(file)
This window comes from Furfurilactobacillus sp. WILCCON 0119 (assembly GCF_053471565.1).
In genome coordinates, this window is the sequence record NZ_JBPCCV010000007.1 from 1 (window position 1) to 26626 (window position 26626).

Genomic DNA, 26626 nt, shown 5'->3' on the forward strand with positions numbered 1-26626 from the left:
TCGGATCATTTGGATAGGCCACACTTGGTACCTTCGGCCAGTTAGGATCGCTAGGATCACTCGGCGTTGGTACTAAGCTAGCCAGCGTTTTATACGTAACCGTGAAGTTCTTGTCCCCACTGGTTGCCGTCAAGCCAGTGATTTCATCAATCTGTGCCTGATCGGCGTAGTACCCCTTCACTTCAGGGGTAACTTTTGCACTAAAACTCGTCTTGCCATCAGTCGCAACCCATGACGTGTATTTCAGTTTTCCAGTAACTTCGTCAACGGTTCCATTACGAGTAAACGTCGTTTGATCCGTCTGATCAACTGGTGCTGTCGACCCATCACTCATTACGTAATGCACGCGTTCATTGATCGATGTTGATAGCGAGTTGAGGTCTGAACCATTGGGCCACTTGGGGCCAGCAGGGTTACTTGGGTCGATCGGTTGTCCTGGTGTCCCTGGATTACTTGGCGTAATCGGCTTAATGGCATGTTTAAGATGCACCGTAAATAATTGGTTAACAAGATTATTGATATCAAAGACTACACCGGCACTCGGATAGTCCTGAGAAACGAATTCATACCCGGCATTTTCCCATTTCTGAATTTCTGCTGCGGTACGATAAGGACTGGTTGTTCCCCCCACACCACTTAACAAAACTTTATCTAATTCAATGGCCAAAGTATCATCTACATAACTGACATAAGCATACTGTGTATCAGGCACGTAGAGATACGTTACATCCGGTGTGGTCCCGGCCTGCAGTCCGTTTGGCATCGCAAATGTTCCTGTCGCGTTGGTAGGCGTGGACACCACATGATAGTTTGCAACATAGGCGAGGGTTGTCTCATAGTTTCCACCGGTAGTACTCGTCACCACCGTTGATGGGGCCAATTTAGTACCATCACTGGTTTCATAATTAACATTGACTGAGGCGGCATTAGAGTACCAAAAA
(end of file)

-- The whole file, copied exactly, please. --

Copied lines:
This window comes from Furfurilactobacillus sp. WILCCON 0119 (assembly GCF_053471565.1).
In genome coordinates, this window is the sequence record NZ_JBPCCV010000007.1 from 1 (window position 1) to 26626 (window position 26626).

Genomic DNA, 26626 nt, shown 5'->3' on the forward strand with positions numbered 1-26626 from the left:
TCGGATCATTTGGATAGGCCACACTTGGTACCTTCGGCCAGTTAGGATCGCTAGGATCACTCGGCGTTGGTACTAAGCTAGCCAGCGTTTTATACGTAACCGTGAAGTTCTTGTCCCCACTGGTTGCCGTCAAGCCAGTGATTTCATCAATCTGTGCCTGATCGGCGTAGTACCCCTTCACTTCAGGGGTAACTTTTGCACTAAAACTCGTCTTGCCATCAGTCGCAACCCATGACGTGTATTTCAGTTTTCCAGTAACTTCGTCAACGGTTCCATTACGAGTAAACGTCGTTTGATCCGTCTGATCAACTGGTGCTGTCGACCCATCACTCATTACGTAATGCACGCGTTCATTGATCGATGTTGATAGCGAGTTGAGGTCTGAACCATTGGGCCACTTGGGGCCAGCAGGGTTACTTGGGTCGATCGGTTGTCCTGGTGTCCCTGGATTACTTGGCGTAATCGGCTTAATGGCATGTTTAAGATGCACCGTAAATAATTGGTTAACAAGATTATTGATATCAAAGACTACACCGGCACTCGGATAGTCCTGAGAAACGAATTCATACCCGGCATTTTCCCATTTCTGAATTTCTGCTGCGGTACGATAAGGACTGGTTGTTCCCCCCACACCACTTAACAAAACTTTATCTAATTCAATGGCCAAAGTATCATCTACATAACTGACATAAGCATACTGTGTATCAGGCACGTAGAGATACGTTACATCCGGTGTGGTCCCGGCCTGCAGTCCGTTTGGCATCGCAAATGTTCCTGTCGCGTTGGTAGGCGTGGACACCACATGATAGTTTGCAACATAGGCGAGGGTTGTCTCATAGTTTCCACCGGTAGTACTCGTCACCACCGTTGATGGGGCCAATTTAGTACCATCACTGGTTTCATAATTAACATTGACTGAGGCGGCATTAGAGTACCAAAAA